7 of 7 people found the following review helpful
Creepy grows up...,
This review is from: Creepy Archives Volume 10 (Hardcover)
...and in the process looses some of the magic that permeated much of the earlier issues. During this period of production in the early 70's Warren begins to shoot for a more mature and intellectual audience. In my opinion this is when the fun begins to fade. Yes, yes...I know that the majority of readers see this period as the golden age, and a lot of great stuff did come out of this period, but the greatest artists Warren ever employed are now or soon will be in the past. Still, Uncle Creepy, along with Eerie and Vampirella, were the highlight of my youth, and there is much here in this archival volume to remember with great affection!
W. B. Dubay has clearly taken over the Art Direction in this volume and there is a new look for the Warren magazines. (I like the older look better). Unfortunately, the letters pages are less fun to read...and I blame Dubay for that. I seriously dislike Dubay's illustration and thankfully there is only one example of his work in this volume.
Beginning with issue 49, the stories are longer and more complex, moving from 6 or 8 pages to 10 and 12 pages each. "Forgive Us Our Debts" in issue 50 expands to 18 pages long, and it is a visual masterpiece!
As I see it, anything illustrated by Tom Sutton is a thrill! He was a master at what he did. There are two tales by Sutton and I thoroughly enjoyed them both. Richard Corben has only one story in this volume, but it is wonderful. "Land of the Bone" illustrated by Maroto is stunning! Although the writing in this particular story falters a little bit near the end, the story left an indelible impression on me long ago and it is fantastic to revisit it on the crisp white archival paper now available to publishing. One of my very favorite tales is "The Accursed Flower" written and illustrated by Jose Bea. I also really enjoyed rereading "The Eternity Curse" illustrated by Martin Salvador...(although the ending is a bit of a let down, the images of the ancient corpse rising up out of the sand is horror as it should be). Gerry Grandenetti is one of my all time favorite Warren artists and he illustrates one of his final stories for Warren with "This Burden - This Responsibility", and Reed Crandall has two new stories (not reprints). Man, this guy was a genius! Although his talents were beginning to fade by the time these last few tales were created, he still had the ability to evoke horror...Take a look back at the early work he did in the 50's...such as "The Corpse That Came to Dinner" (found in the recent "Four Color Fear") and his earlier Warren tales from the 60's....you'll be glad you did.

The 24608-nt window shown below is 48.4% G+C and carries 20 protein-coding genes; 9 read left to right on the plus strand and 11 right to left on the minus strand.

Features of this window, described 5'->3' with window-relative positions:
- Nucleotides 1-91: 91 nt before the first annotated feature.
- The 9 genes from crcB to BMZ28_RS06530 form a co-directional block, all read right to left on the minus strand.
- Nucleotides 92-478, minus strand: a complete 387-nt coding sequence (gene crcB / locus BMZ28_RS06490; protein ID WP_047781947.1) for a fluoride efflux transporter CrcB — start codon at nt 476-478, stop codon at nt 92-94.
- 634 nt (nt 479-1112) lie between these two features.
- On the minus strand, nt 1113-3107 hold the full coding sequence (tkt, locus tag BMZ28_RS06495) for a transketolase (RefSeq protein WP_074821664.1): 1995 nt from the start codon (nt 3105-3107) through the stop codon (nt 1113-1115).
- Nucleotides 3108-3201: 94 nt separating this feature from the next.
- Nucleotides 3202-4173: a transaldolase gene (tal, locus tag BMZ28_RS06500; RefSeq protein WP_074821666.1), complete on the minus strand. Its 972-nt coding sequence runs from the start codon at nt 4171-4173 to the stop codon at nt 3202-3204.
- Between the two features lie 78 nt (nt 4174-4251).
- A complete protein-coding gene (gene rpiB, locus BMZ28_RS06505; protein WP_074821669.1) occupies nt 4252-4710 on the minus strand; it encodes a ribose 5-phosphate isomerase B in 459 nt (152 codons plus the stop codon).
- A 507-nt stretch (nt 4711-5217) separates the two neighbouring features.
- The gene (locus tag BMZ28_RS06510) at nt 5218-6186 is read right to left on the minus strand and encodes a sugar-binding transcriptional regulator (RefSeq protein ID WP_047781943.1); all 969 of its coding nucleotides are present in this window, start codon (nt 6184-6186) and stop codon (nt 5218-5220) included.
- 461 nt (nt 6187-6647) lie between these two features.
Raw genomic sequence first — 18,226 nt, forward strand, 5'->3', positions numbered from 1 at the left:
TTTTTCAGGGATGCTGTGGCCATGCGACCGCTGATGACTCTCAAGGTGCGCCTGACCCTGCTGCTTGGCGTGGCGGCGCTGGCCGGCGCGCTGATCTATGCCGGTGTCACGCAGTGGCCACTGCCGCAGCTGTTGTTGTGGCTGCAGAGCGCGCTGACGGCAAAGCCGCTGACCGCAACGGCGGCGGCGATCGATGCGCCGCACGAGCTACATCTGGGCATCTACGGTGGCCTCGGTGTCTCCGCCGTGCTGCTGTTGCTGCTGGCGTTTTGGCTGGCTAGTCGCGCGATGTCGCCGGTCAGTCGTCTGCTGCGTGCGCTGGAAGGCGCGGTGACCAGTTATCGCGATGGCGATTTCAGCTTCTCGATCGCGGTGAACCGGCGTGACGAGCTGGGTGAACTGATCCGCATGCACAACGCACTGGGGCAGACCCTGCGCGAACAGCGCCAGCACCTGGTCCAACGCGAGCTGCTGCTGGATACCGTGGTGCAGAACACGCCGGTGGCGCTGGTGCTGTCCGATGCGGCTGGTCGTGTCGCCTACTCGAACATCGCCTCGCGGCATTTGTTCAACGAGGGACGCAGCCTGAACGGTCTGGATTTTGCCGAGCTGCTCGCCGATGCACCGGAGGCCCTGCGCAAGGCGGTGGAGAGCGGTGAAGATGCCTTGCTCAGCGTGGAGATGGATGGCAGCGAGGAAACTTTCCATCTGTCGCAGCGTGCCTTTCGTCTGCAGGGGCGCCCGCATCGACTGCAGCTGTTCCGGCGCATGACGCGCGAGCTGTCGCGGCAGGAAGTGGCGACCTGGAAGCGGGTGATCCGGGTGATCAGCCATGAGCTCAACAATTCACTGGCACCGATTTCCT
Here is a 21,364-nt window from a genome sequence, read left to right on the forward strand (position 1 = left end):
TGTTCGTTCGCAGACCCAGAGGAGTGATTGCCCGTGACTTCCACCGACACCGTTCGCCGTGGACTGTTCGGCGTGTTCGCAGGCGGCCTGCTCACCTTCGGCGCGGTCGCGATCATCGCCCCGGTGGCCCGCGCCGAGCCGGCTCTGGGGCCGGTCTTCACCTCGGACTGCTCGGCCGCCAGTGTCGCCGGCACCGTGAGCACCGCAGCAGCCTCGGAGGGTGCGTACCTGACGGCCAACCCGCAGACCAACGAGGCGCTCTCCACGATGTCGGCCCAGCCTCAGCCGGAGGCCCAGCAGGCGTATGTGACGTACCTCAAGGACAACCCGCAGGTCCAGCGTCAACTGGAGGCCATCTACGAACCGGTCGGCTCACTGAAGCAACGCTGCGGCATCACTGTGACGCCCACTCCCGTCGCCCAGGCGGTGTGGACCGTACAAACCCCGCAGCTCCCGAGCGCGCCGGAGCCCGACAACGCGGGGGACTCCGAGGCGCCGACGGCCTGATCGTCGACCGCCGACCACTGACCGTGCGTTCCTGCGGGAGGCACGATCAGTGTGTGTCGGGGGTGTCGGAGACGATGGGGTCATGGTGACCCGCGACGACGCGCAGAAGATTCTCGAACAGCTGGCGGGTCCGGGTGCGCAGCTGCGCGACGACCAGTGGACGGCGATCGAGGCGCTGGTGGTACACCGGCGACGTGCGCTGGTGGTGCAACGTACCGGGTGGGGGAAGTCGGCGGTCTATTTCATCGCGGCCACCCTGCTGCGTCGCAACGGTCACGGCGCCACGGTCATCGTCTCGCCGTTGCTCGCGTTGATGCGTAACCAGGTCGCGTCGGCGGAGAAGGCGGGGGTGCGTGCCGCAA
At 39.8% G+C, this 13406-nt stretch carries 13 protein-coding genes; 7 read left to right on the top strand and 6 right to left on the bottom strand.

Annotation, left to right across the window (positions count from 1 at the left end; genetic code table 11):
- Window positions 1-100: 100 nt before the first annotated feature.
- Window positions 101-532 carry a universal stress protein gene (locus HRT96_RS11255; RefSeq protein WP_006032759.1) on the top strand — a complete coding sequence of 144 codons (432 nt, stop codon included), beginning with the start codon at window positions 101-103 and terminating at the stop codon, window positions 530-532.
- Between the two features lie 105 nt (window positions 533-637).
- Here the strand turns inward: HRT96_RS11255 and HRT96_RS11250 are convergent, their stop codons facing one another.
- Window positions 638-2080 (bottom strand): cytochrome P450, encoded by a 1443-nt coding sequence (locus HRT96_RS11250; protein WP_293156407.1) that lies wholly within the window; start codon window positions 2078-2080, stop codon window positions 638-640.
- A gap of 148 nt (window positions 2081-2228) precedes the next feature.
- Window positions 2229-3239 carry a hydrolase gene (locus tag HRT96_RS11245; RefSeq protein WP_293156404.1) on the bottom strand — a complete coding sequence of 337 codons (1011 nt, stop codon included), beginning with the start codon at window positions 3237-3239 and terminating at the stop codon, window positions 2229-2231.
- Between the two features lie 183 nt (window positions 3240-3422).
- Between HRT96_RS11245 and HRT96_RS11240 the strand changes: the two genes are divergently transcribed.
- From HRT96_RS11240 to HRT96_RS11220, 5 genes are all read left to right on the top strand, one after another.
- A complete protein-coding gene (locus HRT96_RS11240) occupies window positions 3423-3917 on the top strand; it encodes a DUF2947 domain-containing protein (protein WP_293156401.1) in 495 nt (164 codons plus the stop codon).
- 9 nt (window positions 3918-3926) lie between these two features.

The Spanish artists take over during this period and although some of them are fantastic, such as Estaban Maroto and Jose Bea, others bog down the overall quality of the magazine. Felix Mas is one such artist. I've always had to force myself to read any story illustrated by him. Auraleon is another one. (His women all have the same facial expression). With that said, I have to admit that he did do a really nice job on "The Severed Hand" in issue 49. Also, Jamie Brocal's art was never a favorite of mine but his work has held up well over time and I appreciate it more now than when I read these storys the first time in the 70's. I think he did a wonderful job on "The Third Night of Mourning".
And finely, one last complaint..."Spellbound"...the cover story for issue 46 is terrible. What a mess....!
Dispite my personal dislikes I'm giving this a five star rating because even when it's not my taste, it's always done with class! I will be forever grateful to Dark Horse for taking on the task of presenting these stories to a new generation.